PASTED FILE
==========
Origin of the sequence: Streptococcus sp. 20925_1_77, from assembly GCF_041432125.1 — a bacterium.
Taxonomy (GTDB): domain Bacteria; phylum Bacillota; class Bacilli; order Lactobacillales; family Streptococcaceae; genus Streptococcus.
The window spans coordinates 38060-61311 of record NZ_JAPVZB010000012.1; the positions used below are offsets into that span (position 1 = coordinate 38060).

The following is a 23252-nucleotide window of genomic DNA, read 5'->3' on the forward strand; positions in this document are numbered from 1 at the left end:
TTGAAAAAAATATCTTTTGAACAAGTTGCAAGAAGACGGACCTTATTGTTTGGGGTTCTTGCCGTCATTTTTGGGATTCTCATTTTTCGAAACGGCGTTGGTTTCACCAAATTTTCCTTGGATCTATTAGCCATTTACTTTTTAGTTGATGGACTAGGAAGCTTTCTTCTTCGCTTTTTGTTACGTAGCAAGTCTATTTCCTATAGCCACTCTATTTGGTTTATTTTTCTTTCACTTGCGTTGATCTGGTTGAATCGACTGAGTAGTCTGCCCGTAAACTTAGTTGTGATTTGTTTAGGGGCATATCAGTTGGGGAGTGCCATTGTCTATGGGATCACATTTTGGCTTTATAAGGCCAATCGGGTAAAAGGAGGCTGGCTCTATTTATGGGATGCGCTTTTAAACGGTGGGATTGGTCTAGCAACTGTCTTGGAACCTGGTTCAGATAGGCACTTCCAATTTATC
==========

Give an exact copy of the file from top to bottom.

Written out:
Origin of the sequence: Streptococcus sp. 20925_1_77, from assembly GCF_041432125.1 — a bacterium.
Taxonomy (GTDB): domain Bacteria; phylum Bacillota; class Bacilli; order Lactobacillales; family Streptococcaceae; genus Streptococcus.
The window spans coordinates 38060-61311 of record NZ_JAPVZB010000012.1; the positions used below are offsets into that span (position 1 = coordinate 38060).

The following is a 23252-nucleotide window of genomic DNA, read 5'->3' on the forward strand; positions in this document are numbered from 1 at the left end:
TTGAAAAAAATATCTTTTGAACAAGTTGCAAGAAGACGGACCTTATTGTTTGGGGTTCTTGCCGTCATTTTTGGGATTCTCATTTTTCGAAACGGCGTTGGTTTCACCAAATTTTCCTTGGATCTATTAGCCATTTACTTTTTAGTTGATGGACTAGGAAGCTTTCTTCTTCGCTTTTTGTTACGTAGCAAGTCTATTTCCTATAGCCACTCTATTTGGTTTATTTTTCTTTCACTTGCGTTGATCTGGTTGAATCGACTGAGTAGTCTGCCCGTAAACTTAGTTGTGATTTGTTTAGGGGCATATCAGTTGGGGAGTGCCATTGTCTATGGGATCACATTTTGGCTTTATAAGGCCAATCGGGTAAAAGGAGGCTGGCTCTATTTATGGGATGCGCTTTTAAACGGTGGGATTGGTCTAGCAACTGTCTTGGAACCTGGTTCAGATAGGCACTTCCAATTTATC